Semiconductor components—not only diodes and transistors but also less-common devices such as TRIACs and silicon-controlled switches—are constructed by combining n-type and p-type semiconductors. Thus, it is important to understand what occurs at the interface between n-type and p-type materials; we call this interface the pn junction.
When we’re focusing on the physics of semiconductor operation, we use the term pn junction; when we’re focusing on circuit design, we use the term diode. But they’re essentially the same thing: a basic semiconductor diode is a pn junction with conductive terminals attached.
First, let’s look at a diagram, and then we’ll briefly explore the behavior of this extremely important circuit element.
The unfilled circles on the left are holes, and the solid circles on the right are electrons.
The depletion region consists of holes that have recombined with free electrons from the n-type semiconductor (these recombined holes are represented by circled negative signs) and electrons that have recombined with holes from the p-type semiconductor (represented by circled positive signs). This recombination causes the p-type portion of the depletion region to be negatively charged and the n-type portion of the depletion region to be positively charged.
The separation of charge at the junction of the p-type and n-type materials results in a potential difference called the contact potential. In a silicon pn-junction diode, the contact potential is about 0.6 V. As you can see in the previous diagram, the polarity of this potential is the opposite of what we might expect: it is positive on the n-type side and negative on the p-type side.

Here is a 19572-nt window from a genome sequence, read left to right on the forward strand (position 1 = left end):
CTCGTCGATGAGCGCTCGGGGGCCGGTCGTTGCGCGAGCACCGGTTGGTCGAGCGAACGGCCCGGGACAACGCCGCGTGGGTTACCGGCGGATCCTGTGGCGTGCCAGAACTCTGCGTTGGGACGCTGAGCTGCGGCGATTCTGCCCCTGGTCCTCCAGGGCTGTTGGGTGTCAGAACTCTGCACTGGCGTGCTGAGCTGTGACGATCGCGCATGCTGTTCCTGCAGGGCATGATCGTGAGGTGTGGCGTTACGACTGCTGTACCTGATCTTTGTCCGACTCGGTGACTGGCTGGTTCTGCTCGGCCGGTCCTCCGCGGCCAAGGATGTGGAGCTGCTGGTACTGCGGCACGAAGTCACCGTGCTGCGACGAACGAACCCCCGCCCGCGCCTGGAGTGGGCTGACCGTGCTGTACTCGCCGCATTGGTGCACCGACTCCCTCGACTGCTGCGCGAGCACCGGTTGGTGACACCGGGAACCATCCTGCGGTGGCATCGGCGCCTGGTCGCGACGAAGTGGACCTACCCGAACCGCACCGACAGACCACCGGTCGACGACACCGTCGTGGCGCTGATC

Current can flow through the junction by means of diffusion—because of differences in charge-carrier concentrations in the two portions of the junction, some holes from the p-type material will diffuse into the n-type material, and some electrons from the n-type material will diffuse into the p-type material.
However, very little current flows because the contact potential functions as a barrier to this diffusion current. At this point we will begin using the term barrier voltage instead of contact potential.
If we connect the diode to a battery such that the battery’s voltage has the same polarity as the barrier voltage, the junction is reverse-biased. Diffusion current is further impeded because we are increasing the barrier voltage.
If, on the other hand, we connect the battery’s positive terminal to the p-type side of the diode and the negative terminal to the n-type side, we are decreasing the barrier voltage and thereby facilitating charge-carrier diffusion across the junction.
However, the amount of current will remain quite low until we overcome the barrier voltage and fully collapse the depletion region. This occurs when the applied voltage is equal to the barrier voltage, and under these forward-biased conditions, current begins to flow freely through the diode.
The preceding discussion reveals the underlying physical processes that produce the two most prominent characteristics of a silicon diode’s electrical behavior.
First, a pn junction resists current flow when voltage is applied in reverse-bias polarity and allows current flow when voltage is applied in forward-bias polarity. This is why a diode can function as a one-way valve for electric current.
Second, current flow through a diode increases exponentially as the applied forward-bias voltage approaches the barrier voltage. This exponential voltage-current relationship causes the voltage drop of a forward-biased diode to remain fairly stable, as conveyed by the following plot.
The following diagram clarifies the relationship between the physical structure of a diode, its circuit symbol, and the names that we use for its two terminals. Applying a forward-bias voltage causes current to flow in the direction of the orange arrow.
We have now covered foundational aspects of semiconductor functionality, and in the next tutorial, we’ll explore the transistor, which is the semiconductor component that ushered in the electronic age.
by Robert Keim
by Robert Keim
by Robert Keim